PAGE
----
We’re getting dangerously low on liquor in the Calcaterra house. And my family won’t even be over here for several hours yet. This could be a problem.
More of what each team has to be thankful for:
Cincinnati Reds: Whatever spirits came to Dusty Baker in the middle of the night last Christmas Eve and convinced him to change his ways. Which must have happened, because neither Mike Leake, Travis Wood nor Aroldis Chapman were abused by Baker. Then, the next morning, he sprung to his window and called for an Intelligent Fine Lad to go straight to the Poulterer’s on the corner and buy the prize turkey hanging in the window.
St. Louis Cardinals: That the star power — Pujols, Holliday, Carpenter, Wainwright — and the youngins’ — Garcia and Rasmus — form the basis of a team that should have no problem contending in 2011. And that whatever freakish stuff caused them to lose tons of games to really bad teams in August and September — while performing admirably against good teams — is likely a rare occurrence. Like Halley’s comment or something.
Milwaukee Brewers: That Doug Melvin admitted during his introductory press conference for new manager Ron Roenicke that the pitching is the problem. You can’t cure yourself until you know what ails you.
Houston Astros: Brad Mills. I don’t know how much credit to give him — maybe he truly has unlocked mysterious secrets and has become the Brett Myers Whisperer — but there certainly is a sense that he’s running a tighter ship. I still think there are bleak days ahead, but Mills seems better equipped to deal with them than, say, Cecil Cooper was.
Chicago Cubs: The utter shamelessness of their owners. It has already gotten them a new spring training facility. It will likely end up getting them taxpayer-funded renovations to Wrigley Field too. Hey, you never get anything you want unless you ask.
Pittsburgh Pirates: That there is a practical limit to how many games a team can lose. Sure, it’s possible that a club could go 39-123, but the competitive ebb and flow of Major League Baseball caps it, roughly speaking, at 120 losses.
Padres starter Jered Weaver lasted just two-thirds of an inning in Wednesday afternoon’s Cactus League appearance against the Royals. He yielded four runs on three hits, throwing 31 pitches before getting pulled. His spring ERA now sits at an ugly 10.13.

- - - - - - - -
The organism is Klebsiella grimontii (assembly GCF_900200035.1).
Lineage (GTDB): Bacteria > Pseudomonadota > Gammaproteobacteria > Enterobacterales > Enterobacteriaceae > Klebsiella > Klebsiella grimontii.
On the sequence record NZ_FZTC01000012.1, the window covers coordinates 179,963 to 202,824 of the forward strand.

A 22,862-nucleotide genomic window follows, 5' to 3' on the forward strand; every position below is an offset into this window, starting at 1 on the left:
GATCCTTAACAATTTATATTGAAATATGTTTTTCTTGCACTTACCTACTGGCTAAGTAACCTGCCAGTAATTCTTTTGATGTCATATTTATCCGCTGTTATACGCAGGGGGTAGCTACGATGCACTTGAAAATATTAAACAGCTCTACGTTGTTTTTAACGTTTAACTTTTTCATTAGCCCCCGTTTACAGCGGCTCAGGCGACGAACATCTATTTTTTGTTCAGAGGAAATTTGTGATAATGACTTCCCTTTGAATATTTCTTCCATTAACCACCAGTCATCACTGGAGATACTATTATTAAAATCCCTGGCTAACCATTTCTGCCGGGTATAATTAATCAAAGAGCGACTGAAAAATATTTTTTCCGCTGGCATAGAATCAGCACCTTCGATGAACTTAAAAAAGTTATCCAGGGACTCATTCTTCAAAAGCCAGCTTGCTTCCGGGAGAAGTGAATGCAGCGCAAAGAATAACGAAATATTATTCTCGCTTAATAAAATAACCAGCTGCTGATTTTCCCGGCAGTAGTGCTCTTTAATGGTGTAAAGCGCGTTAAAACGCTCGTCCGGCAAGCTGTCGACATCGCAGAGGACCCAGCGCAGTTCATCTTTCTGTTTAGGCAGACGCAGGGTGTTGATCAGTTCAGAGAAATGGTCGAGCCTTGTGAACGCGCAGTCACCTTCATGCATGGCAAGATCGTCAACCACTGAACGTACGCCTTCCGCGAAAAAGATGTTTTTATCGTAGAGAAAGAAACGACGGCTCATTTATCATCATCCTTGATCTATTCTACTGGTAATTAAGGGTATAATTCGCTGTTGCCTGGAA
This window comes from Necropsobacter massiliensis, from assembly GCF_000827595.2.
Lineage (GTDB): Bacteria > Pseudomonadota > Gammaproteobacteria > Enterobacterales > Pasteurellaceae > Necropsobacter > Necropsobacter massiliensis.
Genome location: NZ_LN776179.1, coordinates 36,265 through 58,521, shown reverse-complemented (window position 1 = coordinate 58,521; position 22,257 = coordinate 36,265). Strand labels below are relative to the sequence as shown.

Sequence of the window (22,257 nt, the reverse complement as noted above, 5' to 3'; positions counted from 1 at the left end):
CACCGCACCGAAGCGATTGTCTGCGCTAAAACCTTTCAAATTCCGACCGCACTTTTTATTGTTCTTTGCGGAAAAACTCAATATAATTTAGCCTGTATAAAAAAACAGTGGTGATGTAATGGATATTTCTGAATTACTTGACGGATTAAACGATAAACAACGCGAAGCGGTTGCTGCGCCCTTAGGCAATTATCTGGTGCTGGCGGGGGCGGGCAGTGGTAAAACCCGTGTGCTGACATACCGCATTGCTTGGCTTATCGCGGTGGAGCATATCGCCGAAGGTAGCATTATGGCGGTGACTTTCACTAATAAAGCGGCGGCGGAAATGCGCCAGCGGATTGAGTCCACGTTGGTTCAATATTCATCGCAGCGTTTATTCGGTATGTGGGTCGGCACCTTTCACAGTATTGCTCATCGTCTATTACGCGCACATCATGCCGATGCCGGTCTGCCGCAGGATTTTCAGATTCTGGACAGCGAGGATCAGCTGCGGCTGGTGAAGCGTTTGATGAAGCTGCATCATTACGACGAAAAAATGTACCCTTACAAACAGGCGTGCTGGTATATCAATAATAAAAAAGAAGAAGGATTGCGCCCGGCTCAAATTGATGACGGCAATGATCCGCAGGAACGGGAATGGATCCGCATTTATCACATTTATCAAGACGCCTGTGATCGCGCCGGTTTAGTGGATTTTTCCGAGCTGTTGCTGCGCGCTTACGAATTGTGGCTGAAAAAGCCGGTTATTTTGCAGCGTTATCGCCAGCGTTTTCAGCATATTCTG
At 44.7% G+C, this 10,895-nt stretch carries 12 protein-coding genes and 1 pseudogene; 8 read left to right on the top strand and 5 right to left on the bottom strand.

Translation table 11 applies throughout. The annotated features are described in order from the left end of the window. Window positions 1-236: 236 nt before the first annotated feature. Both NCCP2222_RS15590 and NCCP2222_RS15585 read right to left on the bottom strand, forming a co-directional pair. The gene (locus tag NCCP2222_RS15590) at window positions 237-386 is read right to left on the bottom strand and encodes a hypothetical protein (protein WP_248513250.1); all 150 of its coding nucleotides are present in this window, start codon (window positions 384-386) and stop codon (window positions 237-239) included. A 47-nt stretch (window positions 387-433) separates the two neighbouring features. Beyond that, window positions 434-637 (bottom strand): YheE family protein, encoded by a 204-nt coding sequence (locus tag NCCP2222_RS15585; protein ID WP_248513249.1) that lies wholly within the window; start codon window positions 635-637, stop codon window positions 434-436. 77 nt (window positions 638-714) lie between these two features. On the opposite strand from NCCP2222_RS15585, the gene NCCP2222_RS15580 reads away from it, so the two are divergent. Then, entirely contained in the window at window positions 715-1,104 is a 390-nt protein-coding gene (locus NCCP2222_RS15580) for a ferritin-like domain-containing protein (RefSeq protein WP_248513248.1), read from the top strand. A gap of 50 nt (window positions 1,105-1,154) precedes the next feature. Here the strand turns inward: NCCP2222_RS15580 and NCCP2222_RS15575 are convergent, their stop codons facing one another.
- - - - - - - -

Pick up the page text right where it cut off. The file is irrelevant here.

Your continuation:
Weaver said he’s been dealing with a “dead arm” since his last bullpen session, but added he’s dealt with the issue in previous springs, Dennis Lin of the San Diego Union-Tribune reports.
The Padres signed Weaver to a one-year, $3 million contract last month. The right-hander is coming off of the worst season of his 11-year career. His fastball averaged a career-low 83 MPH and he put up a 5.06 ERA with a 103/51 K/BB ratio in 178 innings.
Earlier, Craig wrote about Dan Duquette’s dogwhistle language in his criticism of Blue Jays outfielder Jose Bautista. We have some more dogwhistling, this time coming from Tigers (and Team U.S.) second baseman Ian Kinsler. Via Billy Witz of The New York Times:
I hope kids watching the W.B.C. can watch the way we play the game and appreciate the way we play the game as opposed to the way Puerto Rico plays or the Dominican plays. That’s not taking anything away from them. That just wasn’t the way we were raised. They were raised differently and to show emotion and passion when you play. We do show emotion; we do show passion. But we just do it in a different way.
The goal of the World Baseball Classic, created by Major League Baseball, is to promote baseball across the globe. It’s players like Puerto Rico’s Javier Baez who are doing the best job in that regard, not boring white guys from the U.S. Potential baseball fans are not swayed into liking the sport when a player hits a home run and solemnly puts his head down to stroll the bases. They get excited and energized when players show emotion, flip their bats, celebrate. Baez did more to make baseball appeal to new and lapsed audiences with his premature celebration tag than the entire U.S. team has done this tournament.
Furthermore, it is hypocritical to want to diversify the sport’s audience while squelching incoming cultures.
Jim Leyland also got in on the action:
Go Puerto Rico.